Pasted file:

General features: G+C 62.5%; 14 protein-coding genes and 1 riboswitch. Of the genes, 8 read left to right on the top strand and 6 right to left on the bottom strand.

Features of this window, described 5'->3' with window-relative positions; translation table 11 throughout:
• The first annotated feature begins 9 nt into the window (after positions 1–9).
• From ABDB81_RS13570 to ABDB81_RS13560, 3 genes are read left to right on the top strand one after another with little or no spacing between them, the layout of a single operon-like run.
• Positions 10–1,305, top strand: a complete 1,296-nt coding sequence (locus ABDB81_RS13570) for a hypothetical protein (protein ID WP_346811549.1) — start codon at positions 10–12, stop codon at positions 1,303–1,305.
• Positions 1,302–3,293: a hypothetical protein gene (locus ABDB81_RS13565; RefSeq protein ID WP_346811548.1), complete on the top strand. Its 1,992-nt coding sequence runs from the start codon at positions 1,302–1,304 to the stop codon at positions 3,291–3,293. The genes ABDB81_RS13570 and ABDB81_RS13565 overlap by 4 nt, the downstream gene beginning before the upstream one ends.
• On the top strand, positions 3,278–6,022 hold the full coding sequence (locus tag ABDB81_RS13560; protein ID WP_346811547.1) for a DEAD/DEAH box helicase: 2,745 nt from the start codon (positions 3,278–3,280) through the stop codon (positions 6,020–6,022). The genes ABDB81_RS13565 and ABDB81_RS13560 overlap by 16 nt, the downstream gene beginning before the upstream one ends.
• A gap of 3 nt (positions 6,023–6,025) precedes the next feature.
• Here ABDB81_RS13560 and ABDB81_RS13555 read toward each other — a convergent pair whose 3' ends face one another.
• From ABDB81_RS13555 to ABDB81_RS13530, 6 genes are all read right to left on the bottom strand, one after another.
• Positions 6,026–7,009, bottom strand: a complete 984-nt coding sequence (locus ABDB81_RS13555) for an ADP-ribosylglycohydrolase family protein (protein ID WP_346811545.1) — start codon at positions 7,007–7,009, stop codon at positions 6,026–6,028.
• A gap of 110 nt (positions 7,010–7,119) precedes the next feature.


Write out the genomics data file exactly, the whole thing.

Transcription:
General features: G+C 62.5%; 14 protein-coding genes and 1 riboswitch. Of the genes, 8 read left to right on the top strand and 6 right to left on the bottom strand.

Features of this window, described 5'->3' with window-relative positions; translation table 11 throughout:
• The first annotated feature begins 9 nt into the window (after positions 1–9).
• From ABDB81_RS13570 to ABDB81_RS13560, 3 genes are read left to right on the top strand one after another with little or no spacing between them, the layout of a single operon-like run.
• Positions 10–1,305, top strand: a complete 1,296-nt coding sequence (locus ABDB81_RS13570) for a hypothetical protein (protein ID WP_346811549.1) — start codon at positions 10–12, stop codon at positions 1,303–1,305.
• Positions 1,302–3,293: a hypothetical protein gene (locus ABDB81_RS13565; RefSeq protein ID WP_346811548.1), complete on the top strand. Its 1,992-nt coding sequence runs from the start codon at positions 1,302–1,304 to the stop codon at positions 3,291–3,293. The genes ABDB81_RS13570 and ABDB81_RS13565 overlap by 4 nt, the downstream gene beginning before the upstream one ends.
• On the top strand, positions 3,278–6,022 hold the full coding sequence (locus tag ABDB81_RS13560; protein ID WP_346811547.1) for a DEAD/DEAH box helicase: 2,745 nt from the start codon (positions 3,278–3,280) through the stop codon (positions 6,020–6,022). The genes ABDB81_RS13565 and ABDB81_RS13560 overlap by 16 nt, the downstream gene beginning before the upstream one ends.
• A gap of 3 nt (positions 6,023–6,025) precedes the next feature.
• Here ABDB81_RS13560 and ABDB81_RS13555 read toward each other — a convergent pair whose 3' ends face one another.
• From ABDB81_RS13555 to ABDB81_RS13530, 6 genes are all read right to left on the bottom strand, one after another.
• Positions 6,026–7,009, bottom strand: a complete 984-nt coding sequence (locus ABDB81_RS13555) for an ADP-ribosylglycohydrolase family protein (protein ID WP_346811545.1) — start codon at positions 7,007–7,009, stop codon at positions 6,026–6,028.
• A gap of 110 nt (positions 7,010–7,119) precedes the next feature.